How Rapid Detox Works

Rapid detox, otherwise known as rapid detoxification, is a specific process where the patient undergoes general anesthesia for about 4-6 hours. During this time, drugs such as naltrexone or naloxone are administered to help the body get rid of substance dependence. This can be given in the form of a rapid detox drink before sedation or provided intravenously.

The purpose of rapid detox is to reduce the effects of withdrawal, lessen the time a person suffers from substance dependence, and to become a substitute for the long-term process of rehabilitation.

It is important to know that there are recommendations against rapid detox because of the risks involved. Although it may be appealing to many people because of its seemingly fast-acting process, there are things you need to be informed about if you are considering a rapid detox procedure.

How Does Rapid Detox Work?

As previously mentioned, the rapid detox cleanse works by using opioid antagonist drugs such as naltrexone and naloxone. An opioid antagonist is a drug that attempts to remove the effects of opioids in the body. This is why rapid detox for benzodiazepines and prescription opioids are one of the most common procedures searched by those who desire addiction treatment.

Here is a step-by-step sample of a rapid detox procedure:

Step 1: Opioid antagonist administration

The first step of rapid detox is providing the opioid antagonist medication. It can be given through a drink, a tablet, or provided intravenously. This all depends on the severity of the addiction or preference of the client. The opioid antagonist will soon act on the body, which will result in withdrawal symptoms.

Step 2: General anesthesia or sedation

In order to avoid the unpleasant effects of withdrawal, the second step of rapid detox involves providing general anesthesia. The patient will be under sedation for about 4-6 hours as the opioid antagonist works to get rid of the substance in the body. As the person is not conscious, it is possible that they can avoid the uncomfortable peak of withdrawal symptoms during this time period.

Step 3: Monitoring for stability

As the person wakes up from general anesthesia, medical staff will be present to monitor if the person is already stable and withdrawal symptoms are minimized. The patient is usually observed overnight and if there are no complications coming from the rapid detox, he or she can be discharged.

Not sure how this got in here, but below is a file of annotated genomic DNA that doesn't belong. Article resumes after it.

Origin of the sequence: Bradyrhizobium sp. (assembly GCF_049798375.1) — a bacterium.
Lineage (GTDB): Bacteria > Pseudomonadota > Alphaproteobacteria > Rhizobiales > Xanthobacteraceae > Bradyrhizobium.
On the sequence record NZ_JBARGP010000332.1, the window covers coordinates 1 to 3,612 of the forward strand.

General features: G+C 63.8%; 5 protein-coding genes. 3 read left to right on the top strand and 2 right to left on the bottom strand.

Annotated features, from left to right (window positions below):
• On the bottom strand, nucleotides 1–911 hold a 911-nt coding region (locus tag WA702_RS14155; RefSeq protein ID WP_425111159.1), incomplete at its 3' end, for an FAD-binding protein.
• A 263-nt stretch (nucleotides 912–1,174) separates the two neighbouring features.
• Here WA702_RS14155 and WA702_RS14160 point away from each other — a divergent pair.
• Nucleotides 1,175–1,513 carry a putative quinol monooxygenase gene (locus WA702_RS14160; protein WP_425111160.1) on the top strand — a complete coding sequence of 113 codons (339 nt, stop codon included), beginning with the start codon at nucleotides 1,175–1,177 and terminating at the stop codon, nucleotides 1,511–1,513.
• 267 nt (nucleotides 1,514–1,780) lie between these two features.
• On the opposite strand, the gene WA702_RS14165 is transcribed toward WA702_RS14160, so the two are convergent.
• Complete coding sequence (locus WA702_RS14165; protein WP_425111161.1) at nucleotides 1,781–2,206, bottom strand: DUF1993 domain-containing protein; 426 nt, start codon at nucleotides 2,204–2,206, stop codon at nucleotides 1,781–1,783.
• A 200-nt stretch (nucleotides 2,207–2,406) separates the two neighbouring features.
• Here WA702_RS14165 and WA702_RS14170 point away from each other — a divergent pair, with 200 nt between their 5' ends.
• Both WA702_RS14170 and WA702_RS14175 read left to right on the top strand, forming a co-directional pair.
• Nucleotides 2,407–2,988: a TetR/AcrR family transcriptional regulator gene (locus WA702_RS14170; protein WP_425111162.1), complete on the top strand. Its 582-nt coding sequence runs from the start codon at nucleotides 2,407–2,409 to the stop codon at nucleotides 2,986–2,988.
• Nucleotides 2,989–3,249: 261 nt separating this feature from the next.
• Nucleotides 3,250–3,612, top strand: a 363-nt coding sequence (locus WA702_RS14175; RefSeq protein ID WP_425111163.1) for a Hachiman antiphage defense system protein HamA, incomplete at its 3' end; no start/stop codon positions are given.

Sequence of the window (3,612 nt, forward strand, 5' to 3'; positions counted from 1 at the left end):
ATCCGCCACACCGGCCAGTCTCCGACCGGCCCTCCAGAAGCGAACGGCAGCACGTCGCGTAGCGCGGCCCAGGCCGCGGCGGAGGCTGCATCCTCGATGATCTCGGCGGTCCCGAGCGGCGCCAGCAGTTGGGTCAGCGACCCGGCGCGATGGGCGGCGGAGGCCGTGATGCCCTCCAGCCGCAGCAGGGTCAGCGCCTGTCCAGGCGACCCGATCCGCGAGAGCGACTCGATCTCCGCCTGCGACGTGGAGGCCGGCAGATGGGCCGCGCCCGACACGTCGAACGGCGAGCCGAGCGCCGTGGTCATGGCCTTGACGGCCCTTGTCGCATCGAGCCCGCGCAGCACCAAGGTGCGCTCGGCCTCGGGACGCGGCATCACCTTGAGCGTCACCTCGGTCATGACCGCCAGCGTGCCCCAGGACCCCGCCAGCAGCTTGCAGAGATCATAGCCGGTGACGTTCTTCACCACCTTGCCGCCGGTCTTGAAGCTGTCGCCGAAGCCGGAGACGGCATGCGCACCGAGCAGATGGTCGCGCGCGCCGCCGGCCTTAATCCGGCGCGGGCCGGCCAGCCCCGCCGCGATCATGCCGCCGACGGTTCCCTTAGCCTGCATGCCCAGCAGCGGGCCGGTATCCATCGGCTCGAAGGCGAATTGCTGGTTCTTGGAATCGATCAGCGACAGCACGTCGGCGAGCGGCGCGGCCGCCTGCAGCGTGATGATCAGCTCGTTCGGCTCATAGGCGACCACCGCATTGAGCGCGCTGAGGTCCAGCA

This appears to be a simple and easy process, but there are also warnings about its risks and effectivity. Below, you will discover some information that can help you know if rapid detox works as a long-term management for an addiction problem.

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Is Rapid Detox Effective?

If you are considering a rapid detox program, you may be wondering if it’s truly a solution to substance use disorders. Although this was a well-known procedure back in the 1980s, it is becoming less and less popular due to the risks involved. A news article published in the Center for Disease Control and Prevention (CDC) stated that there are deaths related to anesthesia-assisted detox programs.

Additionally, the Journal of the American Medical Association (JAMA) states that there are several potential side effects of undergoing a rapid detox program:

  • Breathing problems
  • Kidney failure
  • Respiratory distress
  • Thyroid hormone issues
  • High levels of stress hormones
  • Irregular cardiac function
  • Hallucinations
  • Depression
  • Suicide ideation
  • Death

The study from JAMA also mentions that there are 3 cases of patients who underwent rapid detox and experienced potentially life-threatening side effects. Additionally, the researchers did not see any significant difference in effectiveness for those who underwent a regular detox program vs. a rapid detox procedure.

Rapid detox only treats addiction at a surface-level, by reducing withdrawal symptoms. If you are looking for a way to get rid of an addiction problem for the long haul, it would be best to look at a comparison between rapid detox and regular detox programs.

Rapid Detox Vs. Regular Detox

To better understand the differences and similarities between rapid detox and regular detox, here is a table comparison of what you can expect from each procedure.

Rapid Detox

  • The patient is given general anesthesia and sedated for 4-6 hours
  • Opioid antagonist drugs are provided in large doses
  • The patient is monitored after treatment for 24 hours or less
  • Medical assistance is available before, during, and shortly after treatment
  • The patient may be discharged when stable

Regular Detox

  • The patient is not given general anesthesia
  • Opioid antagonist drugs are provided in small to moderate doses
  • The patient is monitored after treatment for 72 hours or more